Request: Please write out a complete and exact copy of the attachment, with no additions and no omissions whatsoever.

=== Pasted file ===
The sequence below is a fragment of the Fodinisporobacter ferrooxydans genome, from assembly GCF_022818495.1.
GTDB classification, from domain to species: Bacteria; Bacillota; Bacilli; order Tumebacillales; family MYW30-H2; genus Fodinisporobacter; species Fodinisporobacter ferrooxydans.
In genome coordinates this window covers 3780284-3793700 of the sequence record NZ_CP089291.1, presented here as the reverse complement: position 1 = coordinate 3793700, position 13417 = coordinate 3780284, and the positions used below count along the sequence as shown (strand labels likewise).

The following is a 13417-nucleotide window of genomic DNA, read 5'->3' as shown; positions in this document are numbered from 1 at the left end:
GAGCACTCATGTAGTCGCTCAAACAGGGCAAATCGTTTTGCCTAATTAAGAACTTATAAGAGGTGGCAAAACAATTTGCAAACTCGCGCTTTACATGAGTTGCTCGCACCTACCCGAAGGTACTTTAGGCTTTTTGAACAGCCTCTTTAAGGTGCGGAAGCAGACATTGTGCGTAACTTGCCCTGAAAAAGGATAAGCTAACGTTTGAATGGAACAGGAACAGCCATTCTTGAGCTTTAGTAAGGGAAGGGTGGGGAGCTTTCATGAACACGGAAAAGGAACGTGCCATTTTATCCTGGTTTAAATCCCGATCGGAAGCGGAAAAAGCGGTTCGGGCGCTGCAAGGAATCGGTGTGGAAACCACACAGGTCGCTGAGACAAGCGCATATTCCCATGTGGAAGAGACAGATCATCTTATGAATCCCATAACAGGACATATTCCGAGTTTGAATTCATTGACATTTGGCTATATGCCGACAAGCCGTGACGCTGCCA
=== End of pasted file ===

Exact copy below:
The sequence below is a fragment of the Fodinisporobacter ferrooxydans genome, from assembly GCF_022818495.1.
GTDB classification, from domain to species: Bacteria; Bacillota; Bacilli; order Tumebacillales; family MYW30-H2; genus Fodinisporobacter; species Fodinisporobacter ferrooxydans.
In genome coordinates this window covers 3780284-3793700 of the sequence record NZ_CP089291.1, presented here as the reverse complement: position 1 = coordinate 3793700, position 13417 = coordinate 3780284, and the positions used below count along the sequence as shown (strand labels likewise).

The following is a 13417-nucleotide window of genomic DNA, read 5'->3' as shown; positions in this document are numbered from 1 at the left end:
GAGCACTCATGTAGTCGCTCAAACAGGGCAAATCGTTTTGCCTAATTAAGAACTTATAAGAGGTGGCAAAACAATTTGCAAACTCGCGCTTTACATGAGTTGCTCGCACCTACCCGAAGGTACTTTAGGCTTTTTGAACAGCCTCTTTAAGGTGCGGAAGCAGACATTGTGCGTAACTTGCCCTGAAAAAGGATAAGCTAACGTTTGAATGGAACAGGAACAGCCATTCTTGAGCTTTAGTAAGGGAAGGGTGGGGAGCTTTCATGAACACGGAAAAGGAACGTGCCATTTTATCCTGGTTTAAATCCCGATCGGAAGCGGAAAAAGCGGTTCGGGCGCTGCAAGGAATCGGTGTGGAAACCACACAGGTCGCTGAGACAAGCGCATATTCCCATGTGGAAGAGACAGATCATCTTATGAATCCCATAACAGGACATATTCCGAGTTTGAATTCATTGACATTTGGCTATATGCCGACAAGCCGTGACGCTGCCA